Discussion relating to the operations of MTA MetroNorth Railroad including west of Hudson operations and discussion of CtDOT sponsored rail operations such as Shore Line East and the Springfield to New Haven Hartford Line

Moderators: GirlOnTheTrain, nomis, FL9AC, Jeff Smith

  by oakpoint
 
Back in the days on the New Canaan "Dink" run when there was the meet at Springdale Cemetary, then there was the collision which resulted in the fatality in the two seater next to the engineer's cab.

Like wise on buses you are not permitted forward of the yellow line. for safety reasons.

Charles D :(

  by bellstbarn
 
I guess that I should count myself lucky to have done a lot of front-window watching along the various LIRR and MN north routes, even out the front of Arrows to Trenton. Through the 1970's and 1980's there was a lot more visibility than earlier. For example, as a resident of Marble Hill in the 1940's, I recall that all NY Central mu's had full-width cabs, that is, the front vestibule, with (if my memory is correct) a windowless door blocking the view. Even the first post-war mu's came, I believe, with a shade that the engineer would always yank down. I can certainly understand why an engineer would want immediate access to the left side of his "cab," in case there was something there that needed a look. Another time, however, as an adult riding the head car from Trenton to Philadelphia, I was puzzled why we stopped under an overpass. I stood up to observe the offending signal and found that the engineer needed to pee out the side door! Quick, back to my seat.
  by Noel Weaver
 
I ran the 4400 class MU's on the former NHRR many times, also the 1100's
on Conrail and Metro North. These cars as well as Budd RDC cars had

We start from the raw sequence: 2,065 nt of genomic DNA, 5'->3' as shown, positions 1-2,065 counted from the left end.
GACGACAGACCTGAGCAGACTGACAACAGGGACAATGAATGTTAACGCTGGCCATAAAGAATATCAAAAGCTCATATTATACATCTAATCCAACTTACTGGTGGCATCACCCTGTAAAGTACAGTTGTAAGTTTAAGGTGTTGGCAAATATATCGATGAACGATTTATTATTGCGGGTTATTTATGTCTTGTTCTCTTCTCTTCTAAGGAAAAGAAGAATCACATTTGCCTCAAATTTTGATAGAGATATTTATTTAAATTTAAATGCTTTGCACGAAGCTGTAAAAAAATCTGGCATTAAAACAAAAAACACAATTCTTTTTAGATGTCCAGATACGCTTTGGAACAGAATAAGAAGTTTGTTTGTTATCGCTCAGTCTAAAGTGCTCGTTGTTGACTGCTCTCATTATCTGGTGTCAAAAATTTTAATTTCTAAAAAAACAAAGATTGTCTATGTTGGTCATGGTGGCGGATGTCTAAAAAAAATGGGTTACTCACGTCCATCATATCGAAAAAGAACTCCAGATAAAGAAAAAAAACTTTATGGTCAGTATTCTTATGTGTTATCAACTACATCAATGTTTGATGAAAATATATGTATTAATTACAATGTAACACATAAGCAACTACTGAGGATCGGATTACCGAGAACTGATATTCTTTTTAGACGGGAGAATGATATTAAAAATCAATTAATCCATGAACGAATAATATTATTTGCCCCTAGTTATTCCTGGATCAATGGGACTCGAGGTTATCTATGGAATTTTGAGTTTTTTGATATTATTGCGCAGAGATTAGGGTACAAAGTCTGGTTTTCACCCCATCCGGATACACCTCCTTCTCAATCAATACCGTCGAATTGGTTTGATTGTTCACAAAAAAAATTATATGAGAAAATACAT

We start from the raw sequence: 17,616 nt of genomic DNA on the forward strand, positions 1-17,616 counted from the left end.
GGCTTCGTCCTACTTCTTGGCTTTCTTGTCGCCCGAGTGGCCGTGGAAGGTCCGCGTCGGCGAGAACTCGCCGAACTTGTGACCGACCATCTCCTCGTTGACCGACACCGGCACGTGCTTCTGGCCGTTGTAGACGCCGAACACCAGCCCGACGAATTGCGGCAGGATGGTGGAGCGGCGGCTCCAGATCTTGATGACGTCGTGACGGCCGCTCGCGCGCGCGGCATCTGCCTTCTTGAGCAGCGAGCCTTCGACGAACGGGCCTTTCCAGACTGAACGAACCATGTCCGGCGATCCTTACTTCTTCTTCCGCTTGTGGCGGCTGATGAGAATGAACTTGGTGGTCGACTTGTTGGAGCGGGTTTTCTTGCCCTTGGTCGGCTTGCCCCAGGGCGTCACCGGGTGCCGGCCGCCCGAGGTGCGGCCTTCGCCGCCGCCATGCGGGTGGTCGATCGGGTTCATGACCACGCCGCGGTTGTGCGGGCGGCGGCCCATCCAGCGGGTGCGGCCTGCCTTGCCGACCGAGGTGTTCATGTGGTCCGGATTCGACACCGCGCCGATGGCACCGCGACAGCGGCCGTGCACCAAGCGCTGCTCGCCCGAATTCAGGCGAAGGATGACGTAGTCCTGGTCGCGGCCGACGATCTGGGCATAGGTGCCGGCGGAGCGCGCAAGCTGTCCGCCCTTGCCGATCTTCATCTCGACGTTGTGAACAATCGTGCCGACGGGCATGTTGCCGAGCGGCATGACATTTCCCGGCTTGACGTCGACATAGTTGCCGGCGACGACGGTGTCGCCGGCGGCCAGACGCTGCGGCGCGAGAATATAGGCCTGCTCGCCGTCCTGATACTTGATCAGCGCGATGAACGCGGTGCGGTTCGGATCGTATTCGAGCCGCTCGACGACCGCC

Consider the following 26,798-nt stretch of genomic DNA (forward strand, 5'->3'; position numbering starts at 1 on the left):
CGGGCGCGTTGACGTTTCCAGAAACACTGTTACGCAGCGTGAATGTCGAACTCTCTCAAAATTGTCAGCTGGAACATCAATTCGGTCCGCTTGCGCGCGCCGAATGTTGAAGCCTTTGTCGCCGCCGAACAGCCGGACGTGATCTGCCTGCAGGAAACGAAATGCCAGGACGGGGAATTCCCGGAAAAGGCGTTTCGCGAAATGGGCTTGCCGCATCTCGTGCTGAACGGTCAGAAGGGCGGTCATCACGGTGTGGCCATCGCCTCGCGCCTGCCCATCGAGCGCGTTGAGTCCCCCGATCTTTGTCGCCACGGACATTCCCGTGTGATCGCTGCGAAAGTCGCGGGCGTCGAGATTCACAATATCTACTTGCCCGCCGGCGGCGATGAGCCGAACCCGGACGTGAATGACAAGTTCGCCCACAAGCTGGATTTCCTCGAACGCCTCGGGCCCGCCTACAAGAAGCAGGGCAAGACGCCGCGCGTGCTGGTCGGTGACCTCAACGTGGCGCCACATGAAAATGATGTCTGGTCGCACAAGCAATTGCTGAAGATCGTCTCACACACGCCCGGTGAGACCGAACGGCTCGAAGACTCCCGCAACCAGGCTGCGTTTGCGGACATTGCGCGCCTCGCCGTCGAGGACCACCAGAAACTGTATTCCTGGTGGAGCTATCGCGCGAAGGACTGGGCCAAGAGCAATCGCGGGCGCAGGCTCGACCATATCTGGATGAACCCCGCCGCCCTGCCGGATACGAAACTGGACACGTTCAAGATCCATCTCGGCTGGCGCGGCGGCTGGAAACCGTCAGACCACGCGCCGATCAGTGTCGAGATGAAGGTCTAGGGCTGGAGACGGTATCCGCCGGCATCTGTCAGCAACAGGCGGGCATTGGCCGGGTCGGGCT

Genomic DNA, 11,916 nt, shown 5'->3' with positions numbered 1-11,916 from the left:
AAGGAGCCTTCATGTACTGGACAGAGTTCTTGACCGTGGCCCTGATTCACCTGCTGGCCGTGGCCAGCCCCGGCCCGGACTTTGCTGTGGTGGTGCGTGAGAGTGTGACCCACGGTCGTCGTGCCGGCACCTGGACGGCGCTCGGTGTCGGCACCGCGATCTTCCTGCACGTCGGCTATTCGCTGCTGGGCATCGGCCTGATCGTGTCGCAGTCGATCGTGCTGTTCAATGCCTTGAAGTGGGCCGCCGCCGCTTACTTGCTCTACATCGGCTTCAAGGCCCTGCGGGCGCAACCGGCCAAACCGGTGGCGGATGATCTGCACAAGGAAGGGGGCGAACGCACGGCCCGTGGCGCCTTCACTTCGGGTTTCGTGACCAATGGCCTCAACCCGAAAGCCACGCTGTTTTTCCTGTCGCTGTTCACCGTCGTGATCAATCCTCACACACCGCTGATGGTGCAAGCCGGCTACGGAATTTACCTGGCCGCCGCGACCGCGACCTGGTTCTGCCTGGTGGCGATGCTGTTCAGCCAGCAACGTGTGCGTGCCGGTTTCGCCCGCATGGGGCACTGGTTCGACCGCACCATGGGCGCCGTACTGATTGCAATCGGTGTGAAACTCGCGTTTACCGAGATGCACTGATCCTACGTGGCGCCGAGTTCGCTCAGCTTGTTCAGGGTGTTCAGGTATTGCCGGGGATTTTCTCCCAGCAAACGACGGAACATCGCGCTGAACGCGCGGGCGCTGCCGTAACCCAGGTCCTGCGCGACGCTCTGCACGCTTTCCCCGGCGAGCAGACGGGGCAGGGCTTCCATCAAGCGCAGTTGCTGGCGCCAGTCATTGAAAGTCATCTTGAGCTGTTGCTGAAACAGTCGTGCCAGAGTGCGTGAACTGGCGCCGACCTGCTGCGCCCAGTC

shades on the door leading to the cab.
On the MU's, the shade was on the cab side of the door but on the RDC's,
it was on the interior side of the door.
I always made sure that the shade was down at all times on the MU's and
at night on the RDC's due to a huge glare from the interior lights that
generally interfered with my vision out of the front window. If the shade
was not working, torn or broken I would tape a piece of cardboard over
the glass, it accomplished the same thing. It wasn't to keep people from
looking out, simply to insure that I could see everything that I had to see
at all times.
Noel Weaver

  by Robert Paniagua
 
If the shade
was not working, torn or broken I would tape a piece of cardboard over
the glass, it accomplished the same thing. It wasn't to keep people from
looking out, simply to insure that I could see everything that I had to see
at all times.


Or you could have taken one of the "ad-posters" and placed it in the windows, just like the MBTA #3 Red Line Car 01800-series, which T Red Line Personnel block the lower portion of the "inspector's side" seat window to prevent sunglare, and not to discourage passengers from seeing thru. Now more than ever, more 01800 cars have had the window covered lately. However, on the 01400s, 015/1600s, 01200s and 01700s, their windows have black curtains for that same purpose, except on the left side of them, it's already blocked in by the Cab Signal Box.

  by Tadman
 
I'm very envious of you northeasterners to have so many MU's - we only have two lines plus the L here in Chicago, and the rf seats and views are disappearing fast - first in the early 90's South Shore banned cab rides and vestibule riding, the Metra never had a left side window, and now with the new MU's on Metra, the gallery cars offer no view thru windows other than the door. On CTA, the cabs just grew to full-width since 2000, so one has to sit with back to cab and twist to view thru both windows. I'm looking forward to a long weekend where I can ride MU's all over NYC and Philly some day.

  by Penn Central
 
Otto Vondrak wrote:The railroad can do whatever it wants, but if they didnt want people near the front or the door controls, why is there a seat there?